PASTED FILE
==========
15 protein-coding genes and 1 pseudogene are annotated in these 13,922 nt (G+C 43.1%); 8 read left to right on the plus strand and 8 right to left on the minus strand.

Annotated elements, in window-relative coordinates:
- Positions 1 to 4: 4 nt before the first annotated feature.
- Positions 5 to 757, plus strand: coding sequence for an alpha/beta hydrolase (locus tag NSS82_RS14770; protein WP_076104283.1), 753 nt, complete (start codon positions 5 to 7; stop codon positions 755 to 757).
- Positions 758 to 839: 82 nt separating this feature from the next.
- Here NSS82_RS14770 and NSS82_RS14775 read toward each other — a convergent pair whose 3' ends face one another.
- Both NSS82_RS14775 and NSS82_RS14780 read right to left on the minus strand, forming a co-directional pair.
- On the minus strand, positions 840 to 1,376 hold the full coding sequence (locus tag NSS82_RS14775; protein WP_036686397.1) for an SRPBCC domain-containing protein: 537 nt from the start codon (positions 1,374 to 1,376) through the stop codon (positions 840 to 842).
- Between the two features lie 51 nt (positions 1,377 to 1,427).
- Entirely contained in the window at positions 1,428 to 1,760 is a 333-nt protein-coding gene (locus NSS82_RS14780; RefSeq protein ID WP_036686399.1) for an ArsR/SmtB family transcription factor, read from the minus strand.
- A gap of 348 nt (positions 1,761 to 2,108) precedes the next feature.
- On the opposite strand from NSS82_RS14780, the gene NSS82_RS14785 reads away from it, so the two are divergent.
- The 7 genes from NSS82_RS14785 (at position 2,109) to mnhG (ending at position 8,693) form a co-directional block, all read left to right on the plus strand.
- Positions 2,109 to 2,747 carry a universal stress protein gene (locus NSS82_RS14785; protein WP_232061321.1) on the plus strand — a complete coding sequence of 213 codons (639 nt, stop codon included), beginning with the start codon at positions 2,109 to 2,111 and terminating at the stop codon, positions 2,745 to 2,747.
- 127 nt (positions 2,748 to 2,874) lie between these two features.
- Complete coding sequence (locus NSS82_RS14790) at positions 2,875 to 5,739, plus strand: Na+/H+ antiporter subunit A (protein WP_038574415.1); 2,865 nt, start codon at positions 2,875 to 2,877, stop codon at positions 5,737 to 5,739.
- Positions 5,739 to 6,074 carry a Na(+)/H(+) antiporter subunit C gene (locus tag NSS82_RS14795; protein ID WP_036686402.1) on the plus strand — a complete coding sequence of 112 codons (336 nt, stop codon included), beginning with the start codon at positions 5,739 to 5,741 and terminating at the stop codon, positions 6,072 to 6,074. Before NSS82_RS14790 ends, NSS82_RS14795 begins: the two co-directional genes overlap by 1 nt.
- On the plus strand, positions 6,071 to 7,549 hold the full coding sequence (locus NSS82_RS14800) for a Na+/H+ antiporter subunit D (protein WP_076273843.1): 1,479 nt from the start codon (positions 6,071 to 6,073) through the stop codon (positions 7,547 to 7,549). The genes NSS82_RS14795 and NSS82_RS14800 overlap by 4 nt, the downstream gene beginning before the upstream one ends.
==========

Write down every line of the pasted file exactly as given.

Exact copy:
15 protein-coding genes and 1 pseudogene are annotated in these 13,922 nt (G+C 43.1%); 8 read left to right on the plus strand and 8 right to left on the minus strand.

Annotated elements, in window-relative coordinates:
- Positions 1 to 4: 4 nt before the first annotated feature.
- Positions 5 to 757, plus strand: coding sequence for an alpha/beta hydrolase (locus tag NSS82_RS14770; protein WP_076104283.1), 753 nt, complete (start codon positions 5 to 7; stop codon positions 755 to 757).
- Positions 758 to 839: 82 nt separating this feature from the next.
- Here NSS82_RS14770 and NSS82_RS14775 read toward each other — a convergent pair whose 3' ends face one another.
- Both NSS82_RS14775 and NSS82_RS14780 read right to left on the minus strand, forming a co-directional pair.
- On the minus strand, positions 840 to 1,376 hold the full coding sequence (locus tag NSS82_RS14775; protein WP_036686397.1) for an SRPBCC domain-containing protein: 537 nt from the start codon (positions 1,374 to 1,376) through the stop codon (positions 840 to 842).
- Between the two features lie 51 nt (positions 1,377 to 1,427).
- Entirely contained in the window at positions 1,428 to 1,760 is a 333-nt protein-coding gene (locus NSS82_RS14780; RefSeq protein ID WP_036686399.1) for an ArsR/SmtB family transcription factor, read from the minus strand.
- A gap of 348 nt (positions 1,761 to 2,108) precedes the next feature.
- On the opposite strand from NSS82_RS14780, the gene NSS82_RS14785 reads away from it, so the two are divergent.
- The 7 genes from NSS82_RS14785 (at position 2,109) to mnhG (ending at position 8,693) form a co-directional block, all read left to right on the plus strand.
- Positions 2,109 to 2,747 carry a universal stress protein gene (locus NSS82_RS14785; protein WP_232061321.1) on the plus strand — a complete coding sequence of 213 codons (639 nt, stop codon included), beginning with the start codon at positions 2,109 to 2,111 and terminating at the stop codon, positions 2,745 to 2,747.
- 127 nt (positions 2,748 to 2,874) lie between these two features.
- Complete coding sequence (locus NSS82_RS14790) at positions 2,875 to 5,739, plus strand: Na+/H+ antiporter subunit A (protein WP_038574415.1); 2,865 nt, start codon at positions 2,875 to 2,877, stop codon at positions 5,737 to 5,739.
- Positions 5,739 to 6,074 carry a Na(+)/H(+) antiporter subunit C gene (locus tag NSS82_RS14795; protein ID WP_036686402.1) on the plus strand — a complete coding sequence of 112 codons (336 nt, stop codon included), beginning with the start codon at positions 5,739 to 5,741 and terminating at the stop codon, positions 6,072 to 6,074. Before NSS82_RS14790 ends, NSS82_RS14795 begins: the two co-directional genes overlap by 1 nt.
- On the plus strand, positions 6,071 to 7,549 hold the full coding sequence (locus NSS82_RS14800) for a Na+/H+ antiporter subunit D (protein WP_076273843.1): 1,479 nt from the start codon (positions 6,071 to 6,073) through the stop codon (positions 7,547 to 7,549). The genes NSS82_RS14795 and NSS82_RS14800 overlap by 4 nt, the downstream gene beginning before the upstream one ends.